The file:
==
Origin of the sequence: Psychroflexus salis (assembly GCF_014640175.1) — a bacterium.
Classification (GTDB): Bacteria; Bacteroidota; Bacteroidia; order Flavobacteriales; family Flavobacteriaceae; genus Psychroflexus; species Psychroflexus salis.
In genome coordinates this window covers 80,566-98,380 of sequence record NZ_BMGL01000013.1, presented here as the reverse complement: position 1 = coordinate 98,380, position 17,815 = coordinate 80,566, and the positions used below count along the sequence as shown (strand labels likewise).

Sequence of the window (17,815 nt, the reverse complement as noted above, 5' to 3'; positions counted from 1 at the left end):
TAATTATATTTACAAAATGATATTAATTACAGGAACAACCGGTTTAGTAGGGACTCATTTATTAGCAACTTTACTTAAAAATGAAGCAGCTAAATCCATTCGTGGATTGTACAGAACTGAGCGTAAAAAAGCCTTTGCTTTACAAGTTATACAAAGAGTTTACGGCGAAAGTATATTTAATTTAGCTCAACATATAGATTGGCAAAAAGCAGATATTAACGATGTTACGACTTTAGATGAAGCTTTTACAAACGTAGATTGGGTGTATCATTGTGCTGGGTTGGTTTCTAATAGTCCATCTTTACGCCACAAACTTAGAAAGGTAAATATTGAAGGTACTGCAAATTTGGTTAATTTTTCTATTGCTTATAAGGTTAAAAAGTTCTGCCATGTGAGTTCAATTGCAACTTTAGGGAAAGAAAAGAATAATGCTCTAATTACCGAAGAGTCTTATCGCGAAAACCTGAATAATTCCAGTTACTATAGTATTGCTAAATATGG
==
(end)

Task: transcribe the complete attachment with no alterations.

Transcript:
Origin of the sequence: Psychroflexus salis (assembly GCF_014640175.1) — a bacterium.
Classification (GTDB): Bacteria; Bacteroidota; Bacteroidia; order Flavobacteriales; family Flavobacteriaceae; genus Psychroflexus; species Psychroflexus salis.
In genome coordinates this window covers 80,566-98,380 of sequence record NZ_BMGL01000013.1, presented here as the reverse complement: position 1 = coordinate 98,380, position 17,815 = coordinate 80,566, and the positions used below count along the sequence as shown (strand labels likewise).

Sequence of the window (17,815 nt, the reverse complement as noted above, 5' to 3'; positions counted from 1 at the left end):
TAATTATATTTACAAAATGATATTAATTACAGGAACAACCGGTTTAGTAGGGACTCATTTATTAGCAACTTTACTTAAAAATGAAGCAGCTAAATCCATTCGTGGATTGTACAGAACTGAGCGTAAAAAAGCCTTTGCTTTACAAGTTATACAAAGAGTTTACGGCGAAAGTATATTTAATTTAGCTCAACATATAGATTGGCAAAAAGCAGATATTAACGATGTTACGACTTTAGATGAAGCTTTTACAAACGTAGATTGGGTGTATCATTGTGCTGGGTTGGTTTCTAATAGTCCATCTTTACGCCACAAACTTAGAAAGGTAAATATTGAAGGTACTGCAAATTTGGTTAATTTTTCTATTGCTTATAAGGTTAAAAAGTTCTGCCATGTGAGTTCAATTGCAACTTTAGGGAAAGAAAAGAATAATGCTCTAATTACCGAAGAGTCTTATCGCGAAAACCTGAATAATTCCAGTTACTATAGTATTGCTAAATATGG